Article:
I guess it's added security the Imperium in legal matters, where applicable.
 

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Well even though it is a humor piece it would explain why billions are willing to turn to chaos at the first possible chance, just to gain a chance to horribly murder their former imperial masters.
 

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Jac "Baneblade" O'Bite
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Have you read the Imperial Infantrymans Uplifting Primer? It's got some more gold in it. I don't have my copy to hand but somebody else might. One of the highlights I can remember is if you lose said book you get a bullet between the eyes. Abnett makes a laugh out of it in one of the GG novels.
 

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Bruva I am hit!
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Discussion Starter #6
Have you read the Imperial Infantrymans Uplifting Primer? It's got some more gold in it. I don't have my copy to hand but somebody else might. One of the highlights I can remember is if you lose said book you get a bullet between the eyes. Abnett makes a laugh out of it in one of the GG novels.
I have it, but it's not on me right now. It is indeed hilarious bullshit/bullshit hilarity.

I guess what I should really be asking is, are the Arbites really going to arrest people over a million different crimes? I'm sure they've got priorities.
 

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This topic has just brought one thing to mind..... tea and cake or death?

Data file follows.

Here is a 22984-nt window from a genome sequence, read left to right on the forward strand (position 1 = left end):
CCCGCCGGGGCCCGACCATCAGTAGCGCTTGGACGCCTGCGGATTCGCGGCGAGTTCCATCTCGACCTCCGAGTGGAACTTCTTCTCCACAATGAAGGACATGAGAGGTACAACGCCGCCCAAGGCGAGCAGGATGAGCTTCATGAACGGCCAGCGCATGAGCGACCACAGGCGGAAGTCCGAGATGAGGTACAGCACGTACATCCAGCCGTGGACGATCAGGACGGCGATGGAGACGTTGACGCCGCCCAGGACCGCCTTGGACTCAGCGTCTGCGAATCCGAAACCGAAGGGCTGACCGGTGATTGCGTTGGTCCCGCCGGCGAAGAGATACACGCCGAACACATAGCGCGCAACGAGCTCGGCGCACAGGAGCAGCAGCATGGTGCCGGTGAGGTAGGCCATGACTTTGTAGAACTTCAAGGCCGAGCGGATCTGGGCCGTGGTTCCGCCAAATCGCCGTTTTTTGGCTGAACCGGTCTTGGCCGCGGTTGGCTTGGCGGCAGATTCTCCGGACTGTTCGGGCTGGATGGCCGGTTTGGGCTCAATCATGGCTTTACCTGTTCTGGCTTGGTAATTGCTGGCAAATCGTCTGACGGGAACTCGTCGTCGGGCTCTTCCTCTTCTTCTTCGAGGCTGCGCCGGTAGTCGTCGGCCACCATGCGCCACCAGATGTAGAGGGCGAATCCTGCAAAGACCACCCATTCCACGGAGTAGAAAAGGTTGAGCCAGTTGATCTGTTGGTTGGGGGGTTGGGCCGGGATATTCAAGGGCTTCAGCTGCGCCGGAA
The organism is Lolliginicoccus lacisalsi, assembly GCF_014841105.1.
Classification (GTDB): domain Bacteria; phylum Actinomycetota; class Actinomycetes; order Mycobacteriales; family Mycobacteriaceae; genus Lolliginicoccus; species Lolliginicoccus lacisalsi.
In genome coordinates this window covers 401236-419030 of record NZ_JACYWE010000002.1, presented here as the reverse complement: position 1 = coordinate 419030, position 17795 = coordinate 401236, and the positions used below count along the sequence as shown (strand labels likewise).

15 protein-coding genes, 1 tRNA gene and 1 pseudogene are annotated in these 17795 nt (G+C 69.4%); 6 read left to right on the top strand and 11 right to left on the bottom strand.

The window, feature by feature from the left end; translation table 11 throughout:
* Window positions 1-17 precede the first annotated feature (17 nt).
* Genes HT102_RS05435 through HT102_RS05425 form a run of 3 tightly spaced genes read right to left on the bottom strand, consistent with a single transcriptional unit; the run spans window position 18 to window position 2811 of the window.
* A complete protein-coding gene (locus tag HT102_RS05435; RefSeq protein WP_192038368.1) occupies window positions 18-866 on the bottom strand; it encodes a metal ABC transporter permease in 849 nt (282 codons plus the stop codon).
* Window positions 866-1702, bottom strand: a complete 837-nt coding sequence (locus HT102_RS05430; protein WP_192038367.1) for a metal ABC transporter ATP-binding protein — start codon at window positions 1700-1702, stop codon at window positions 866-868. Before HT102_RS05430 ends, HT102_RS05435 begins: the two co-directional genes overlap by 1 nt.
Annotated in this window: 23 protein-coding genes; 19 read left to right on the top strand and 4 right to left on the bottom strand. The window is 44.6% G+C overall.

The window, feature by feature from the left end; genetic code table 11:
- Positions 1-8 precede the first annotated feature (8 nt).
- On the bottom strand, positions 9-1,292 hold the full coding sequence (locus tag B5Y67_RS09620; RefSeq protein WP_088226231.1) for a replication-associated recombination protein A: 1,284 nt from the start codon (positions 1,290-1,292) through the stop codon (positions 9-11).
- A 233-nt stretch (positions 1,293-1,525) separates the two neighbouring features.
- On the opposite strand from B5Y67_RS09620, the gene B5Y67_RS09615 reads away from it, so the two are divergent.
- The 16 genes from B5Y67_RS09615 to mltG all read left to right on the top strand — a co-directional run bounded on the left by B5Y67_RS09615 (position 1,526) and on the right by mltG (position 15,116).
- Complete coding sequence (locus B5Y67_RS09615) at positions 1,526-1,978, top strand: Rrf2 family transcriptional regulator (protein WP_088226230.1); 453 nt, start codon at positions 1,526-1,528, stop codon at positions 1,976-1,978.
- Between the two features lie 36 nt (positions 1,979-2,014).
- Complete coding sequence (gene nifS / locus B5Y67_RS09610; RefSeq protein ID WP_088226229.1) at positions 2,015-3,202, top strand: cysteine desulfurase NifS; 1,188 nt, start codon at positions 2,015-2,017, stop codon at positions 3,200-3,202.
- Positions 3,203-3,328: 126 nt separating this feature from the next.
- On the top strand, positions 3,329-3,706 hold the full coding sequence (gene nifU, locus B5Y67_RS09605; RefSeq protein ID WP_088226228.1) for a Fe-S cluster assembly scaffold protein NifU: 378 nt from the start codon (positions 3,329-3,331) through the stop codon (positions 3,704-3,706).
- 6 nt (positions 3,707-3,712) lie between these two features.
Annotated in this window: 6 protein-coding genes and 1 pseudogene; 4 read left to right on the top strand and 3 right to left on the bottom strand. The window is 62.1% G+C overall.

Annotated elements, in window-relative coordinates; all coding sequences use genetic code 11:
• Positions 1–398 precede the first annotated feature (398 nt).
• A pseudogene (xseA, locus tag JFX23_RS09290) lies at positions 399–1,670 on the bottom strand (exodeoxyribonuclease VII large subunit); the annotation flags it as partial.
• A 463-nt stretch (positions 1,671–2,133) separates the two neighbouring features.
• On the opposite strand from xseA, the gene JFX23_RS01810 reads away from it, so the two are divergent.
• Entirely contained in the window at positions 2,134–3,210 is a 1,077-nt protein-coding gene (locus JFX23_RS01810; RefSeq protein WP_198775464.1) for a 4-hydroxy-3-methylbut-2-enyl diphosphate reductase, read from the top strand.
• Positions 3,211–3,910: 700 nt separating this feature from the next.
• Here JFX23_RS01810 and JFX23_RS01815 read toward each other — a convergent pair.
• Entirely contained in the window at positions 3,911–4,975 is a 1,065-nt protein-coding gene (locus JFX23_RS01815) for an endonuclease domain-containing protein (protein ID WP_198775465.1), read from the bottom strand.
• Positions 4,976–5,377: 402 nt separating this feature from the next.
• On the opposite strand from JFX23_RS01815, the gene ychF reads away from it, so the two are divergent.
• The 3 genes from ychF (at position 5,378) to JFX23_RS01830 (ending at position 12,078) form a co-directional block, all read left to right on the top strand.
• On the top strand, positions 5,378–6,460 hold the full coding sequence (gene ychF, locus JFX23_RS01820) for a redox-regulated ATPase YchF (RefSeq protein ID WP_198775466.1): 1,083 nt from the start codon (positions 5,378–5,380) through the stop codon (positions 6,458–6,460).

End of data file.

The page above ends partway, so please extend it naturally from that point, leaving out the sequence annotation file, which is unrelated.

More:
But seriously

The imperium has extream laws with extream punishment so its a choice of which is slightly better. Oppressive regime or death... both aweful but theres little choice.

Anyway all the rules have a reason i suppose be it to stop one thing or another.

Plus there can be no ideal citizen of the imperium since basically there all gunna die eventually...
 

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I think the creation of servitors was really an attempt to gene-engineer the perfect Imperial citizen.
 

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Grow, work, eat, sleep, and create many offspring for service to the emporer. Then shoot the mutant, heretic, xeno and anyone else the authorities deem as bad. Sounds like an estate run by the Papal States during the Middle Ages. Religious ruling down to a fine comb, with every punishment laid out in the book.

The funny thing about your Ideal Imperial citizens question is that it is often contradicted in the books written within the last 3-4 years. Alot of descriptions I read of Hives and cities sound more akin to a modern metropolis with the 40k Gothic style rather than the strict, religious driven world described in the Codex's. I was reading "The Last Ditch" recently, part of the Caiphas Cain series, and found the description of the captial city to talk about artisans, shops, theaters, brothels, modern media, e.t.c. Less of a 40k sense and more a Star Wars type city.
 

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I always found the "Imperial 10 Commandments" from the 5th ed rule book quite amusing. I can't recall the page right now though.

As for how efficient the Arbites are at carrying out the letter of their laws, I must turn to the new Dredd movie. I believe Dredd tells his rookie that the Judges have a response rate of 4% to all the crime in Mega City 1. They must prioritize what they respond to.